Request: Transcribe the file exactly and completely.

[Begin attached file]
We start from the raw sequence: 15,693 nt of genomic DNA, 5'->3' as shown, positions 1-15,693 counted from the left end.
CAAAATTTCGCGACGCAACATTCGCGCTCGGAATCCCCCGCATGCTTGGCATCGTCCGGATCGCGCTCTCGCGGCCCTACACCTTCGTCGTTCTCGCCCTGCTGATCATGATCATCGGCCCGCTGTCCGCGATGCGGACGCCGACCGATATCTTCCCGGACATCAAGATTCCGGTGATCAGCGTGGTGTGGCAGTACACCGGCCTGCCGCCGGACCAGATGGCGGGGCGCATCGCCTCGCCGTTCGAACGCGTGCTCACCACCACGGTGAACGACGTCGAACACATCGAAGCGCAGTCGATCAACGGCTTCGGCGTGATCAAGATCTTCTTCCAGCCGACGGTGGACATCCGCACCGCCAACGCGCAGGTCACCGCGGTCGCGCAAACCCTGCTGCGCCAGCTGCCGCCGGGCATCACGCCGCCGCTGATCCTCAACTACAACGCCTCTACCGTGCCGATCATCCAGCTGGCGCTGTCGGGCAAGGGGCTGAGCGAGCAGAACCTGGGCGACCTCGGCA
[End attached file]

We start from the raw sequence: 15,693 nt of genomic DNA, 5'->3' as shown, positions 1-15,693 counted from the left end.
CAAAATTTCGCGACGCAACATTCGCGCTCGGAATCCCCCGCATGCTTGGCATCGTCCGGATCGCGCTCTCGCGGCCCTACACCTTCGTCGTTCTCGCCCTGCTGATCATGATCATCGGCCCGCTGTCCGCGATGCGGACGCCGACCGATATCTTCCCGGACATCAAGATTCCGGTGATCAGCGTGGTGTGGCAGTACACCGGCCTGCCGCCGGACCAGATGGCGGGGCGCATCGCCTCGCCGTTCGAACGCGTGCTCACCACCACGGTGAACGACGTCGAACACATCGAAGCGCAGTCGATCAACGGCTTCGGCGTGATCAAGATCTTCTTCCAGCCGACGGTGGACATCCGCACCGCCAACGCGCAGGTCACCGCGGTCGCGCAAACCCTGCTGCGCCAGCTGCCGCCGGGCATCACGCCGCCGCTGATCCTCAACTACAACGCCTCTACCGTGCCGATCATCCAGCTGGCGCTGTCGGGCAAGGGGCTGAGCGAGCAGAACCTGGGCGACCTCGGCA